Wednesday, July 23, 2014
Tuesday, July 22, 2014
When faced with the choice of reviewing Cameron Diaz in Sex Tape (shudder) or another Purge movie (yawn) for Aleteia this past week, I decided to chicken out and just take the family to see Planes: Fire and Rescue instead. It’s pretty innocuous as far as children's movies go, nothing special, but probably something really young kids will enjoy.
Not being the toddler I once was, I have to admit my mind wandered a couple of times while watching the film. I couldn’t help but wonder how do some of the things in the Cars universe work? Why are there sidewalks in a world with no humans? What exactly were the dinosaurs mentioned in Cars 2 like? Who builds all the houses and train tracks and stuff? And where do new baby vehicles come from?
If you too have been bothered by such questions while watching any of these films, don’t fret, because it looks like the Martians have gotten it all figured out…
Okay, so the Martians don’t have quite everything figured out. But once they do and show back up to talk to us parasites, you can be sure we’ll be ready to make Catholics out of them.
This willingness to embrace extraterrestrials seems to come as a shock to a lot of non-believers. For some reason, there’s a trope out there that all religions would collapse if intelligent life in outer space were to be discovered. The people in the pews know better though. According to the Peters ETI Religious Crisis Survey, “the vast majority of religious believers, regardless of religion, see no threat to their personal beliefs caused by potential contact with intelligent neighbours on other worlds… religious adherents overwhelmingly registered confidence that neither they as individuals nor their religious tradition would suffer anything like a collapse.”
In a 2008 interview, Father Jose Funes, director of the Vatican Observatory, explained that the possibility of extraterrestrials “is not in contrast with the faith, because we cannot place limits on the creative freedom of God. To use St. Francis' words, if we consider earthly creatures as 'brothers' and 'sisters,' why can't we also speak of an 'extraterrestrial brother?” … God became man in Jesus in order to save us. So if there are also other intelligent beings, it's not a given that they need redemption. They might have remained in full friendship with their creator… but if needed, God's mercy would be offered to aliens, as it was to humans.”
During a homily this past May, Pope Francis himself confirmed as much. “If – for example - tomorrow an expedition of Martians came, and some of them came to us, here... Martians, right? Green, with that long nose and big ears, just like children paint them… And one says, 'But I want to be baptized!' What would happen?… Who are we to close doors? In the early Church, even today, there is the ministry of the ostiary [usher]. And what did the ostiary do? He opened the door, received the people, allowed them to pass. But it was never the ministry of the closed door, never.”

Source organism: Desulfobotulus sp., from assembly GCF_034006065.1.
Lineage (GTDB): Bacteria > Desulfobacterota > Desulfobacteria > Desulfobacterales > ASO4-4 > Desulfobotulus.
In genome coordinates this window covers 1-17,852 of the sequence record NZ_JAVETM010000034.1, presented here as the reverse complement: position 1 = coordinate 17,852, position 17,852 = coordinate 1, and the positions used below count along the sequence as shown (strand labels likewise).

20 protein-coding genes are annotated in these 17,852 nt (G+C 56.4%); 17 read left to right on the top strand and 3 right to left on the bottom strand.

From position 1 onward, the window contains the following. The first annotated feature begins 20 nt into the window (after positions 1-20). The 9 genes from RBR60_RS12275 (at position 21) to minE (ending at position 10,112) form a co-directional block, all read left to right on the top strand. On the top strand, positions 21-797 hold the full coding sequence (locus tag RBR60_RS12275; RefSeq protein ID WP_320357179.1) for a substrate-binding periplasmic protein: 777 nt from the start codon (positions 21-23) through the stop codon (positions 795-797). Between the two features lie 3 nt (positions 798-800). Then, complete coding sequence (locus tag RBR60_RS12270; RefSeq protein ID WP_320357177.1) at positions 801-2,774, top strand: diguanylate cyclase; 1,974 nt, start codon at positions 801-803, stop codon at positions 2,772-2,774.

So let the Martians come. Once the initial confusion is worked out, we’ll be happy to welcome them into the fold.
Thursday, July 17, 2014
Wednesday, July 16, 2014
Sunday, July 13, 2014
One of the big questions asked by the (excellent) movie I reviewed for Aleteia this week, Dawn of the Planet of the Apes, is what exactly would simians be like if they suddenly gained the self awareness of a human being? Well, The Onion wondered the very same thing a while back…
Okay, making an ape cry shouldn't have been that funny, but… it was.
Still, if only the idiot scientists had thought to mention the possibility of an afterlife to poor old Quigley, then maybe the big fella wouldn’t have taken things quite so hard. After all, as it says in I Thessalonians, “We shall always be with the Lord. Therefore, console one another with these words.”
Of course, these guys are probably the type of scientists who would never have introduced such an idea anyway because they likely hypothesize that the whole idea of Heaven is nothing but a fairy tale humans developed centuries ago for the express purpose of combatting their fear of death. Well, it’s true that there is no empirical evidence to support the idea of Heaven (or the fairy tale theory either, for that matter), but since we’re talking about the soul, how could there be? But that doesn’t mean there aren’t legitimate, rational reasons for believing in an afterlife. Philosopher Peter Kreeft (my go-to guy for these kind of things) has a pretty impressive list of them at his website.